Richard Todd, born as Richard Andrew Palethorpe-Todd 11-06-1919 in Dublin, Ireland. His father, Andrew William Palethorpe Todd, was an Irish physician and an international Irish rugby player who gained three caps for his country. Richard spent a few of his childhood years in India, where his father, a British officer, served as an army physician. Later his family moved to Devon and Todd attended Shresbury. Upon leaving school, Todd trained for a potential military career at Sandhurst before beginning his acting training at the Italia Conti Academy. This change in career led to estrangement from his mother. When he learned at age 19 that she had committed suicide, he did not grieve long for her, he admitted in later life. He first appeared professionally as an actor at the Open Air Theatre’s Park in 1936 in a production of Twelfth Night. He played in regional theatres and then co-founded the Dundee Reportory Theatre in 1939. During the World War II, Todd joined the British Army, receiving a commision in 1941. Initially, he served in the King’s Own Yorkshire Light Infantry before joining the Parachute Regiment and being assigned to the 7th Light Infantry Parachute Battalion as part of the British 6th Airborne Division . On 6 June 1944, as a captain, he participated in the British Airborne Operation Tonga during the D-Day landings. Todd was among the first British officers to land in Normandy as part of Operation Overlord. His battalion were reinforcements that parachuted in after glider forces had landed and completed the main assault against Pegasus Bridge near Caen. He later met up with Major John Howard on Pegasus Bridge and helped repel several German counterattacks. As an actor, Todd would later play Howard in the 1962 film The Longest Day, while Todd himself was played by another actor. After the war, Todd returned to repertory theatre in the UK. He was appearing in a play when he was spotted by Robert Lennard, a casting director for Associated British Picture Corporation. That company offered him a screen test, and subsequently signed him for a long-term contract in 1948. His active acting career extended into his eighties. The Dam Busters (1955) in which Todd played Wing Commander Guy Gibson, which would become the defining role of his movie career for which he would be remembered. He was appointed an Officer of the Order of the British Empire in 1993. Both Todd’s marriages ended in divorce. His first was to actress Catherine Grant-Bogle, whom he met in Dundee Repertory and was married to from 1949 until 1970; they had a son Peter (1952–2005) and a daughter Fiona.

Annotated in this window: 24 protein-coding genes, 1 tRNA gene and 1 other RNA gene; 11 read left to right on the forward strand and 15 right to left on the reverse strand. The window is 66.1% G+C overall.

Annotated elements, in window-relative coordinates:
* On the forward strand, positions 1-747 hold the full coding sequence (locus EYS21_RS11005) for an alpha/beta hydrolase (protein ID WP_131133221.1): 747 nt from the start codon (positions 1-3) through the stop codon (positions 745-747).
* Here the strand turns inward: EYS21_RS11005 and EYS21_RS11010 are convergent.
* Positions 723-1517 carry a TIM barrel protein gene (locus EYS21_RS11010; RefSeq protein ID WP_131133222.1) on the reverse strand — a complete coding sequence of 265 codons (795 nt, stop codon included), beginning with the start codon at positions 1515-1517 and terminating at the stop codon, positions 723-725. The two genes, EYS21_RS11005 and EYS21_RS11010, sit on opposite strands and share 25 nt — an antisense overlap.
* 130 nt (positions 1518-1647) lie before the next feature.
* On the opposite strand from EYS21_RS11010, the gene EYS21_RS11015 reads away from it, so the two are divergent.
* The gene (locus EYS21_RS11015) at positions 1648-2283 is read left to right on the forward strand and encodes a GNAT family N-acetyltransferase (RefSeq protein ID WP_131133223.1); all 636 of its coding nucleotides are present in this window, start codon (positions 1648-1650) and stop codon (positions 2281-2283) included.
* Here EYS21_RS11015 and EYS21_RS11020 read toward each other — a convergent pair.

Death and burial ground of Todd, Richard.
In 1960 he had a son Jeremy with model Patricia Nelson. He was married to model Virginia Mailer from 1970 until 1992; they had two sons, Andrew and Seamus (1977–1997). In retirement, Todd lived in the village of Little Ponton and later in Little Humby, 8 miles from Grantham, Lincolnshire. Two of Todd’s five children committed suicide. In 1997, Seamus Palethorpe-Todd shot himself in the head in the family home in Lincolnshire. An inquest determined that the suicide might have been a depressive reaction to the drug he was taking for severe acne. On 21-09-2005, Peter killed himself with a shotgun in East Malling, Kent, following marital difficulties. His sons’ suicides affected Todd profoundly; he admitted to visiting their adjoining graves regularly. He told the Daily Mail, that dealing with those tragedies was like his experience of war, “You don’t consciously set out to do something gallant. You just do it because that is what you are there for.” Todd, who had been suffering from cancer, died in his sleep at his Little Humby home on 03-12-2009, old age 90.
He is survived by his daughter Fiona and two of his four sons, Jeremy & Andrew. He was buried between his two sons Seamus and Peter at St. Guthlacs the church in Little Ponton, Lincolnshire, England.